The first month was exhilarating. I spent all my free time on Google and was fascinated by how much I didn’t know. I taught myself female anatomy, how to monitor a cycle, how fertility treatment works… I started reading the message boards and quickly figured out all of the terms that I hope whoever is reading this never needs to know (TTC, BFN, BFP, DPO, DP5DT, BD… the list goes on and on and if anyone wants a breakdown of all of my findings I can happily write NOT ONE but a series of posts on them! Seriously though, if you’re interested, shoot me a note to firstname.lastname@example.org so I know to get writing!)
I tried to smile at the others in the waiting room. You’re in the doctor’s office a lot – at least once or twice a week, if not more – so faces become familiar but stories remain distant. I was surprised by the office etiquette. Nobody wanted to get to know me or share stories. At that point, it was hard for me to understand why.
I remember the very first home pregnancy test I took. The doctors tell you to wait until the blood test taken at 14 DPO (days past ovulation… in case you didn’t know!) to measure your HCG and determine whether or not you are pregnant but the second you enter the online boards you realize that everyone “cheats” and you can actually start testing around 10 DPO for an accurate result.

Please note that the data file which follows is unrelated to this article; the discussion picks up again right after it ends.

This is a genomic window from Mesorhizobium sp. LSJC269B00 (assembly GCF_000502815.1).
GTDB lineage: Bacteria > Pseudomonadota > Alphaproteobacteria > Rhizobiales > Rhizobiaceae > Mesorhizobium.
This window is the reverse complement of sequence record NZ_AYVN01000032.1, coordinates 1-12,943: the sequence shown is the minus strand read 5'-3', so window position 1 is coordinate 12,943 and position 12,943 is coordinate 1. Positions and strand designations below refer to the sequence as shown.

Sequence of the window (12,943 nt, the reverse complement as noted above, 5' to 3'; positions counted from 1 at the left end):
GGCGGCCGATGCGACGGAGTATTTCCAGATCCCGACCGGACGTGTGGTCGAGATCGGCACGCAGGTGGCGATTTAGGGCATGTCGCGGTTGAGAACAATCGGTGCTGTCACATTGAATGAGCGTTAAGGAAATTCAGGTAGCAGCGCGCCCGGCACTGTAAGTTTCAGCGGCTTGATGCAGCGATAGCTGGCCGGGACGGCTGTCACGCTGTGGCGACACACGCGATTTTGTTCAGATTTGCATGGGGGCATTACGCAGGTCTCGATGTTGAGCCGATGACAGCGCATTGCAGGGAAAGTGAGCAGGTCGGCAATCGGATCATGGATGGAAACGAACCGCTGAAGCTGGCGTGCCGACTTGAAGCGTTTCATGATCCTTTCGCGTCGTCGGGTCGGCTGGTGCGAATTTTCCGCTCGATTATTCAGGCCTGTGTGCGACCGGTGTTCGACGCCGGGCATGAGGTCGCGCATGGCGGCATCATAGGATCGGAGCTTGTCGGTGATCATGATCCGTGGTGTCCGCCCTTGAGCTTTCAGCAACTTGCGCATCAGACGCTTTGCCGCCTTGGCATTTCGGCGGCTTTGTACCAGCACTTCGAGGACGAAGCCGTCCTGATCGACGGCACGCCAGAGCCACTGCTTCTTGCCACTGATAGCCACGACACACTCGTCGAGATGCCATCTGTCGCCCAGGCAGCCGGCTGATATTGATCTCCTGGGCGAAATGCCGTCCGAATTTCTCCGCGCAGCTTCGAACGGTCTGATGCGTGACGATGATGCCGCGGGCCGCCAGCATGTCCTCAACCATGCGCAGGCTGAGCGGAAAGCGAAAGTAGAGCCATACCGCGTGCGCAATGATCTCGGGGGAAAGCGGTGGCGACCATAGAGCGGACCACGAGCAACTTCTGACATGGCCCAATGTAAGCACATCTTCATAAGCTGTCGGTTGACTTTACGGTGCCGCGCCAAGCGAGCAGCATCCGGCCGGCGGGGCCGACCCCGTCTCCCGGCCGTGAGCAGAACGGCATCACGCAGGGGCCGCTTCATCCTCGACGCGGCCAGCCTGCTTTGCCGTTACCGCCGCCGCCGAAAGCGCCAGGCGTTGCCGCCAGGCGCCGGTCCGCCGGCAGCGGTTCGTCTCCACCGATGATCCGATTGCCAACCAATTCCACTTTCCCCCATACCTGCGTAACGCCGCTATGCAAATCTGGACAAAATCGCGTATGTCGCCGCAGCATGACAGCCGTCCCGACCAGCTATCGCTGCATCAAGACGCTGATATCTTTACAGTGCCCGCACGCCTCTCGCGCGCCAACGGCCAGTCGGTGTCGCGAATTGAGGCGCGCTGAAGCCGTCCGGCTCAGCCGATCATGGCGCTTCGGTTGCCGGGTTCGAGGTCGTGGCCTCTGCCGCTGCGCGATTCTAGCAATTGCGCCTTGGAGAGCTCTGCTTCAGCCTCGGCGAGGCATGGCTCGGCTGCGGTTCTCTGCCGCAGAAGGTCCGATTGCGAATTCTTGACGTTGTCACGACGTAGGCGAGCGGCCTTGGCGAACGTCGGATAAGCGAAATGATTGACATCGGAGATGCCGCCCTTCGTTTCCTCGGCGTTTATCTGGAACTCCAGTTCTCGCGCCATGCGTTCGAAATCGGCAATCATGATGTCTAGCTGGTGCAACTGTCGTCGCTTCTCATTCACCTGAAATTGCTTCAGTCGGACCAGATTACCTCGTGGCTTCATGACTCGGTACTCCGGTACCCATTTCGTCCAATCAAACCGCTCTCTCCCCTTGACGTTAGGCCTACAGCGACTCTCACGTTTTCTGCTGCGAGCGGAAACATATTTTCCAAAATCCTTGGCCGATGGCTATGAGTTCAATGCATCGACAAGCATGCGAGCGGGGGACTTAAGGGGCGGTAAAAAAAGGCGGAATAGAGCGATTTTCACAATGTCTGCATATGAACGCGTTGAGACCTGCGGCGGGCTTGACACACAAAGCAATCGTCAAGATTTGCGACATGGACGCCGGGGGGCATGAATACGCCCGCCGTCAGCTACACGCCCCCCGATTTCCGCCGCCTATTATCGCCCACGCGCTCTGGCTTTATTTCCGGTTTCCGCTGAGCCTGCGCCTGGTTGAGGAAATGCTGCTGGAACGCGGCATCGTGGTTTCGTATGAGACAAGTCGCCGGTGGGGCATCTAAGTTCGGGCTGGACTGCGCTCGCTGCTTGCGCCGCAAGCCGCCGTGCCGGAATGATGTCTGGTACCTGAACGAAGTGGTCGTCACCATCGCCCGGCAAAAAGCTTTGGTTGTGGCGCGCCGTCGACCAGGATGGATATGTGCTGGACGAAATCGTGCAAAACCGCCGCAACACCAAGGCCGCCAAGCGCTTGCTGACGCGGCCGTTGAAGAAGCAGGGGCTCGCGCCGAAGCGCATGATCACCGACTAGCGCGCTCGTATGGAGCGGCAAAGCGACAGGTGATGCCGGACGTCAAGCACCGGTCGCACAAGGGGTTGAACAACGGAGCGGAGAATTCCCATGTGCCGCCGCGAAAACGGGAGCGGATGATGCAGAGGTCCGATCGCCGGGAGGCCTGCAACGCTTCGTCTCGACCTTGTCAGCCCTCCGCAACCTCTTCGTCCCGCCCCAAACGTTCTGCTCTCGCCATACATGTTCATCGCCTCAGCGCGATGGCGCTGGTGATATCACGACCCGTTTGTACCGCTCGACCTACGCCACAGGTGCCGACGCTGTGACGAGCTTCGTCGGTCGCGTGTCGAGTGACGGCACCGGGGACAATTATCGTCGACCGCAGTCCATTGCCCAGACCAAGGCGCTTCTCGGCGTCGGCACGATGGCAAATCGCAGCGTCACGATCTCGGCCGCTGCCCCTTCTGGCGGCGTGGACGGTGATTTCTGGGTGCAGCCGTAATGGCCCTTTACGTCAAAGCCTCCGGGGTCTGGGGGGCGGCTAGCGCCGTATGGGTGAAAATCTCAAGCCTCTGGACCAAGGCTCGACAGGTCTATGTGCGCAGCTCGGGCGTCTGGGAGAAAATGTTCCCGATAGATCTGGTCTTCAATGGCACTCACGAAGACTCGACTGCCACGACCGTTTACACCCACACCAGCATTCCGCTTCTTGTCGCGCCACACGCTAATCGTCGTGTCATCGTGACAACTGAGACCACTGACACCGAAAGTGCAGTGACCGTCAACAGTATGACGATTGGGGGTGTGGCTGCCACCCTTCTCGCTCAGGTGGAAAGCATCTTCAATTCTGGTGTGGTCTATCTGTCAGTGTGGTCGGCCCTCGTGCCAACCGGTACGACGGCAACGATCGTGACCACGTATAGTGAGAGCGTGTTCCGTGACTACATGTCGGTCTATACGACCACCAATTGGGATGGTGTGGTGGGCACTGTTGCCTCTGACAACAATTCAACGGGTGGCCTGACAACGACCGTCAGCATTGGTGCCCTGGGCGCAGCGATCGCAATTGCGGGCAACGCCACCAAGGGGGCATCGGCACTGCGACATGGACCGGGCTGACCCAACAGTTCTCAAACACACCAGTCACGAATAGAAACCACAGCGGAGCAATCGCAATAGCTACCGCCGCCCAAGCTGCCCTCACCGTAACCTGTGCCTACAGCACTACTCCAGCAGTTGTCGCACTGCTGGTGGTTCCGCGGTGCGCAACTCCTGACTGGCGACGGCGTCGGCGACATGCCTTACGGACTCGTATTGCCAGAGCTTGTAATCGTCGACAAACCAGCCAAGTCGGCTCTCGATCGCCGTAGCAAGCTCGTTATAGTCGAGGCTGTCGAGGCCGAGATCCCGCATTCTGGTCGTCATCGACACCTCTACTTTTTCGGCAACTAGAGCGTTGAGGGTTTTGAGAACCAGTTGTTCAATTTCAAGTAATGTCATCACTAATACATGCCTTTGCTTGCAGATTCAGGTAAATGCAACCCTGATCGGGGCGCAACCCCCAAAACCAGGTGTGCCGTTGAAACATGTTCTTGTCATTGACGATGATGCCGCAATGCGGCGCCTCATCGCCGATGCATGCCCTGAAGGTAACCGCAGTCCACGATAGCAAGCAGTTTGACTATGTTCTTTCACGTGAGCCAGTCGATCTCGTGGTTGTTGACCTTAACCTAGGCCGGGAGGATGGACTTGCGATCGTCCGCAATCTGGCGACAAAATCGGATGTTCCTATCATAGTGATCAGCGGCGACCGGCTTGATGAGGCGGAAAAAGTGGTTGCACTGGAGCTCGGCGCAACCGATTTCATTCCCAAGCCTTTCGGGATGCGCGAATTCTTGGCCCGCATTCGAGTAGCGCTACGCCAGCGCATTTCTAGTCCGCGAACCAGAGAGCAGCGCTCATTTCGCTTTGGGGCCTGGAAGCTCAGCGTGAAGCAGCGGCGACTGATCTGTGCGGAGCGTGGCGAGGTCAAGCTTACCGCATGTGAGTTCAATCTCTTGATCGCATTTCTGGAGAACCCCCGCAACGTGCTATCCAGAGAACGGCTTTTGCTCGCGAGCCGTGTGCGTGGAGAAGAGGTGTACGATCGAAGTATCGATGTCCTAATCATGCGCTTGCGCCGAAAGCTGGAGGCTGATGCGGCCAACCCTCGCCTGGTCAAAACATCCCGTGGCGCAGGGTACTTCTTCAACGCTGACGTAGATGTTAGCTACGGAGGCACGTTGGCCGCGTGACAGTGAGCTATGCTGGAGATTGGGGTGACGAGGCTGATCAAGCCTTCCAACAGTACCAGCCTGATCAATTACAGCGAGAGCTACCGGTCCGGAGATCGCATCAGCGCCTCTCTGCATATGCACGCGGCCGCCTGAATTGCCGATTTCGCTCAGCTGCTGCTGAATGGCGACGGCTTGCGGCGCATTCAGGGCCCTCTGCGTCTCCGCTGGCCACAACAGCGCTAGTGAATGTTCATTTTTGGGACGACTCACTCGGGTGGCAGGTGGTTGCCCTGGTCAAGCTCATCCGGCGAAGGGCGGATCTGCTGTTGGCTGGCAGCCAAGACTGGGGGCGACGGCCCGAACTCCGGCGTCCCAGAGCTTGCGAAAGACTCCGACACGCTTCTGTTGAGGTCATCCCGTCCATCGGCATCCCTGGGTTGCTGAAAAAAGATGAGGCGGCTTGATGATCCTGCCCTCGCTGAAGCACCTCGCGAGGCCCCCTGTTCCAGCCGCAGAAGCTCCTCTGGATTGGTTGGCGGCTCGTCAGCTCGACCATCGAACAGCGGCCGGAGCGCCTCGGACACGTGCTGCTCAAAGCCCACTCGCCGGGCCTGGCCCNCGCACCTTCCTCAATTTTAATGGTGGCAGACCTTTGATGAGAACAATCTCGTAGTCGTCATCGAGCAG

Keep in mind, the average person my age has a 20% chance of conceiving each month. Because I wasn’t ovulating on my own, they think my chances were more like 5 – 10% on a medicated cycle.
First month passed, no luck.
Second month passed, no luck.
Third month we decided to change gears and “up” the treatment to an IUI. No luck. (Again, I’ll write more about what all of this means soon if you’re all interested.)
Fourth month IUI – nada
Fifth month IUI – nada
Sixth month IUI – nada
Seventh month IUI we introduced “injectables.” This should have upped my chances to 15%. Instead of taking pills, you start injecting medicine into your abdomen every morning and night. It sounds worse than it is but the doctor’s felt certain “this would be it!” – BFN (Big Fat No… but I’ve started to call it Big Fucking No)
Eighth month IUI with injectables – BFN. I was starting to feel like a failing science experiment.
Mind you that every month has the same rhythm we slight tweaks. No gluten this time, no alcohol the next. Night sweats and insomnia from the medication. 5 pounds to my waistline. Try not to work out. Excitement. Hope. Disappointment. Repeat.